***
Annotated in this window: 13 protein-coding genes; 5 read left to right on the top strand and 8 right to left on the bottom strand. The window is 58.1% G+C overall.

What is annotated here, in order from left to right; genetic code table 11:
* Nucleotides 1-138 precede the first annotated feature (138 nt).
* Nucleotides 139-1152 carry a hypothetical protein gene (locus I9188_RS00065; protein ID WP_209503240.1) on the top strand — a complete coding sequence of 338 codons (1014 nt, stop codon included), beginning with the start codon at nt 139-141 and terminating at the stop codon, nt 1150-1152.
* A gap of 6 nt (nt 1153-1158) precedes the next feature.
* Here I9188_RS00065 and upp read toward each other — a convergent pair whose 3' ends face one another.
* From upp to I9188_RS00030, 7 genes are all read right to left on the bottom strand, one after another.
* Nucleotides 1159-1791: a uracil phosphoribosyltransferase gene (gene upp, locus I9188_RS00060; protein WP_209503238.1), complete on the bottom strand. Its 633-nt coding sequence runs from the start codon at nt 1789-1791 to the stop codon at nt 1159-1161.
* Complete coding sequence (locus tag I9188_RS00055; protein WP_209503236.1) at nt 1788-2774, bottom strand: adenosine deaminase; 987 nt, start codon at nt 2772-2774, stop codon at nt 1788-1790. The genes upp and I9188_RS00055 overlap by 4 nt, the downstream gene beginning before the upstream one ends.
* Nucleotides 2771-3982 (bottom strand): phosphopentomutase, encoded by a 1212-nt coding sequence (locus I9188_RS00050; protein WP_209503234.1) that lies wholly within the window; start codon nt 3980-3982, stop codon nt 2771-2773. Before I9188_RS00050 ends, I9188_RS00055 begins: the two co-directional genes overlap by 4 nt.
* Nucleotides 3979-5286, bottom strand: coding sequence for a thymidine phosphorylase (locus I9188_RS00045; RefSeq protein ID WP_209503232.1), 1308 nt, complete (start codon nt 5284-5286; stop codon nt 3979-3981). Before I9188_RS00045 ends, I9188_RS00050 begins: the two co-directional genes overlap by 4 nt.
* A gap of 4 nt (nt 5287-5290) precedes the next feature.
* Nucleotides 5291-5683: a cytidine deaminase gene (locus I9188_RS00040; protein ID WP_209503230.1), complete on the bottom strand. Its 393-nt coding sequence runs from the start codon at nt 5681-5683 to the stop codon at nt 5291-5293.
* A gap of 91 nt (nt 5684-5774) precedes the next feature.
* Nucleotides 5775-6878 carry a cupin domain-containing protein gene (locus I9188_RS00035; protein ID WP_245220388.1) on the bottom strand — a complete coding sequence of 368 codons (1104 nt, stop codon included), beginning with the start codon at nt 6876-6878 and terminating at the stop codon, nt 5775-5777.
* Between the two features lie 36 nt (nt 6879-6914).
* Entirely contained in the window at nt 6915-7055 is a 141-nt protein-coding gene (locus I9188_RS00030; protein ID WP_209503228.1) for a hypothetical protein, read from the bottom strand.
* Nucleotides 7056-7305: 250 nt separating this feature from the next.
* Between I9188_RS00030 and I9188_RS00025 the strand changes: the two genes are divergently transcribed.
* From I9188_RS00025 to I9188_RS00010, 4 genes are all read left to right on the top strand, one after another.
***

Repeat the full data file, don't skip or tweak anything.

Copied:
Annotated in this window: 13 protein-coding genes; 5 read left to right on the top strand and 8 right to left on the bottom strand. The window is 58.1% G+C overall.

What is annotated here, in order from left to right; genetic code table 11:
* Nucleotides 1-138 precede the first annotated feature (138 nt).
* Nucleotides 139-1152 carry a hypothetical protein gene (locus I9188_RS00065; protein ID WP_209503240.1) on the top strand — a complete coding sequence of 338 codons (1014 nt, stop codon included), beginning with the start codon at nt 139-141 and terminating at the stop codon, nt 1150-1152.
* A gap of 6 nt (nt 1153-1158) precedes the next feature.
* Here I9188_RS00065 and upp read toward each other — a convergent pair whose 3' ends face one another.
* From upp to I9188_RS00030, 7 genes are all read right to left on the bottom strand, one after another.
* Nucleotides 1159-1791: a uracil phosphoribosyltransferase gene (gene upp, locus I9188_RS00060; protein WP_209503238.1), complete on the bottom strand. Its 633-nt coding sequence runs from the start codon at nt 1789-1791 to the stop codon at nt 1159-1161.
* Complete coding sequence (locus tag I9188_RS00055; protein WP_209503236.1) at nt 1788-2774, bottom strand: adenosine deaminase; 987 nt, start codon at nt 2772-2774, stop codon at nt 1788-1790. The genes upp and I9188_RS00055 overlap by 4 nt, the downstream gene beginning before the upstream one ends.
* Nucleotides 2771-3982 (bottom strand): phosphopentomutase, encoded by a 1212-nt coding sequence (locus I9188_RS00050; protein WP_209503234.1) that lies wholly within the window; start codon nt 3980-3982, stop codon nt 2771-2773. Before I9188_RS00050 ends, I9188_RS00055 begins: the two co-directional genes overlap by 4 nt.
* Nucleotides 3979-5286, bottom strand: coding sequence for a thymidine phosphorylase (locus I9188_RS00045; RefSeq protein ID WP_209503232.1), 1308 nt, complete (start codon nt 5284-5286; stop codon nt 3979-3981). Before I9188_RS00045 ends, I9188_RS00050 begins: the two co-directional genes overlap by 4 nt.
* A gap of 4 nt (nt 5287-5290) precedes the next feature.
* Nucleotides 5291-5683: a cytidine deaminase gene (locus I9188_RS00040; protein ID WP_209503230.1), complete on the bottom strand. Its 393-nt coding sequence runs from the start codon at nt 5681-5683 to the stop codon at nt 5291-5293.
* A gap of 91 nt (nt 5684-5774) precedes the next feature.
* Nucleotides 5775-6878 carry a cupin domain-containing protein gene (locus I9188_RS00035; protein ID WP_245220388.1) on the bottom strand — a complete coding sequence of 368 codons (1104 nt, stop codon included), beginning with the start codon at nt 6876-6878 and terminating at the stop codon, nt 5775-5777.
* Between the two features lie 36 nt (nt 6879-6914).
* Entirely contained in the window at nt 6915-7055 is a 141-nt protein-coding gene (locus I9188_RS00030; protein ID WP_209503228.1) for a hypothetical protein, read from the bottom strand.
* Nucleotides 7056-7305: 250 nt separating this feature from the next.
* Between I9188_RS00030 and I9188_RS00025 the strand changes: the two genes are divergently transcribed.
* From I9188_RS00025 to I9188_RS00010, 4 genes are all read left to right on the top strand, one after another.